I’m still pretty new to this parenting thing. I am the mom of two beautiful boys, a two-and-a-half-year-old and a still brand new to this world three-month-old. I genuinely enjoy being a mom, even when it sucks. And it does suck sometimes. For example, when you planned a getaway to another state for your 30th birthday and the trip becomes so stressful you contemplate leaving your child at the McDonald’s you stopped at for lunch, and then you have major mom guilt about it because you love your babies and could never actually leave them.
As we were pulling into our beautiful lakefront Airbnb, it was as though the Devil whispered into my children’s ears and they became possessed. Their behavior that week, short of 360 degree head turns, reflected this apparent possession. I am new mom, but I am not naïve. My two-year-old has his periods of being a Grade A sasshole, but those times are few and far between and never last very long. This week however, he was teaching a clinic in pushing buttons. Even though their behavior was unhinged and my husband I were seriously considering an exorcism, for a few reasons, my husband and I still plan to travel with our boys as often as our budget will allow, and I encourage you to do the same.
When your kids are grown and reminiscing about their childhood, they will be laughing and thinking fondly of the memories they made, not the things you bought them. My two-year-old who has the memory of a goldfish still talks about our trip and swimming in the lake and the “amazing” mountain tunnels we drove through. Personally, I will not forget the look of wonder and awe in his eyes during the fireworks show we watched or seeing the smile and pride on his face as he swam in the lake by himself. For the rest of my life, I will have the image of my mom peacefully and serenely rocking our youngest, who was otherwise inconsolable, to sleep. I clearly have mild PTSD from the more stressful moments, but the happy memories come to mind much more clearly.
A vacation with your children, while maybe not at all relaxing, could actually bring you and your partner closer together. I have always thought my husband and I were a good team, but after several car trips during this vacation that ended in our boys scream crying in the back seat and us gently sobbing in the front seat, I realized we were a great team. I’m a teeny bit of a control freak so being forced to be vulnerable and depend on my husband for strength and sanity brought our relationship to a whole different level. We tag-team parented our children like seasoned pros and relieved one another when a mental break was required. It helped us realize that together, we can make it through anything, even the demonic possession of our children. As an aside and maybe a pro tip, try to travel with people who love you and especially love your children. Yia-Yia and Titi (my mom and sister) traveled with us and graciously allowed us to escape every now and then. Without them, we may very well have been featured on the six o’clock news.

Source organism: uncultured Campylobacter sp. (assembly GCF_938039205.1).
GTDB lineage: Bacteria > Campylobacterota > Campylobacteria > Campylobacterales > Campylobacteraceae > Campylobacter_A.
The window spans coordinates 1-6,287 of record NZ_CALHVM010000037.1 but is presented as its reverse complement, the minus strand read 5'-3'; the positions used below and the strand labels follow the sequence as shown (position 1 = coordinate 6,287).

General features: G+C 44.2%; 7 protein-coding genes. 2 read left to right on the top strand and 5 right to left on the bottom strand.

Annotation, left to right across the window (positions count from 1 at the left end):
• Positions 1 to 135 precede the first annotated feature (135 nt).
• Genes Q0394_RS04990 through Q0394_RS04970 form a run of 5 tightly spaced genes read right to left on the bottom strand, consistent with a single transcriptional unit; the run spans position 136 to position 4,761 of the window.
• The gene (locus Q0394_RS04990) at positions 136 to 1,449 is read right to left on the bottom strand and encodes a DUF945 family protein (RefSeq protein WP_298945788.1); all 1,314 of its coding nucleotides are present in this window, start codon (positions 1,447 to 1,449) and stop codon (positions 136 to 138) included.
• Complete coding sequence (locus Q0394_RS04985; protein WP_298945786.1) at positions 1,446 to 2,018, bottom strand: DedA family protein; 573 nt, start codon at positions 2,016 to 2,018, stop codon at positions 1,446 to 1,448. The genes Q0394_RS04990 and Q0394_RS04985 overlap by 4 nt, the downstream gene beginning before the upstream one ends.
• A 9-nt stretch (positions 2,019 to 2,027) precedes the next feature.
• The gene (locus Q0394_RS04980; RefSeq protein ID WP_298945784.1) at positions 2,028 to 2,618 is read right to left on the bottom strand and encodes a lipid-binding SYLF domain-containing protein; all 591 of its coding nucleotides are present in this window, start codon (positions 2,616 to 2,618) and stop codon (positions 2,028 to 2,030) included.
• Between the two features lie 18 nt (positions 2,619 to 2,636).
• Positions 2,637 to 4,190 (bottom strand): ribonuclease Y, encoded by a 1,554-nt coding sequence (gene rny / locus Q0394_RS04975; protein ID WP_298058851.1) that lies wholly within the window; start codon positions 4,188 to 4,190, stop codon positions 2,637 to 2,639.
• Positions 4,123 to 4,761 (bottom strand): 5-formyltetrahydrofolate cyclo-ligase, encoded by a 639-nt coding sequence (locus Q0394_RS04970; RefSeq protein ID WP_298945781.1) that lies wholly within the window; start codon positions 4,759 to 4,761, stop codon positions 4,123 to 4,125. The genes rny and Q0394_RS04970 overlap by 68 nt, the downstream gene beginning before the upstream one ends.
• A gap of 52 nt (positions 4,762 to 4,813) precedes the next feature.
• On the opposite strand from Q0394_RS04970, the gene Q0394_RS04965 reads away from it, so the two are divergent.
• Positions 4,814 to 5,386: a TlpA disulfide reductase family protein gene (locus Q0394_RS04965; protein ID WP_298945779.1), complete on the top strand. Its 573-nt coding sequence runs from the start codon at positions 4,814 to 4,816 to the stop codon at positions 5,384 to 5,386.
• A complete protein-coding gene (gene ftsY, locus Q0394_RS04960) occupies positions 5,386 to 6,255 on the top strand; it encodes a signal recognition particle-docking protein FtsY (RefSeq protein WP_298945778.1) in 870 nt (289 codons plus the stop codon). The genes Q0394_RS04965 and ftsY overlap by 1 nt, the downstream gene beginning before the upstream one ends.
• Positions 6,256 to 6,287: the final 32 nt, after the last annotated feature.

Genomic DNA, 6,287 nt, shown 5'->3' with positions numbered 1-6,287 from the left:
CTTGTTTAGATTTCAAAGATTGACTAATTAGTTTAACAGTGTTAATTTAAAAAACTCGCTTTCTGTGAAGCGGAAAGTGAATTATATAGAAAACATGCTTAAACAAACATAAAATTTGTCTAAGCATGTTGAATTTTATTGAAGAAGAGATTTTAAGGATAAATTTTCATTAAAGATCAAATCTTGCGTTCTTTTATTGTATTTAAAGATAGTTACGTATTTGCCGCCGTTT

Learning more about your children and yourself is another surprising benefit of a family vacation. Of course, my boys weren’t actually possessed, I think anyway. They were however, completely out of their element, off their routine and totally exhausted. I learned that my boys thrive with structure. Spontaneity isn’t their thing yet. I learned the exact same thing about myself. As mentioned before (and in frequent “discussions” with my husband), I tend to enjoy having control over things. Going with the flow is not a phrase I subscribe to and spontaneous adventures, especially with two little ones, makes me physically ill. On this trip, I was forced to deal with situations as they arose, because plans go out the window when your child is practicing the octave range of his screams at your birthday dinner. It is a lesson I know will serve me well as I continue on my parenting journey.
In the end, we can look back on this trip fondly with many lessons learned. No family trip is without its stressors or moments of “what were we event thinking”, but the memories, both good and bad, will last a lifetime for you and your children. I’m already planning our next vacation . . . and searching for the perfect sized suite case to carry as many bottles of wine as it will take to get me through.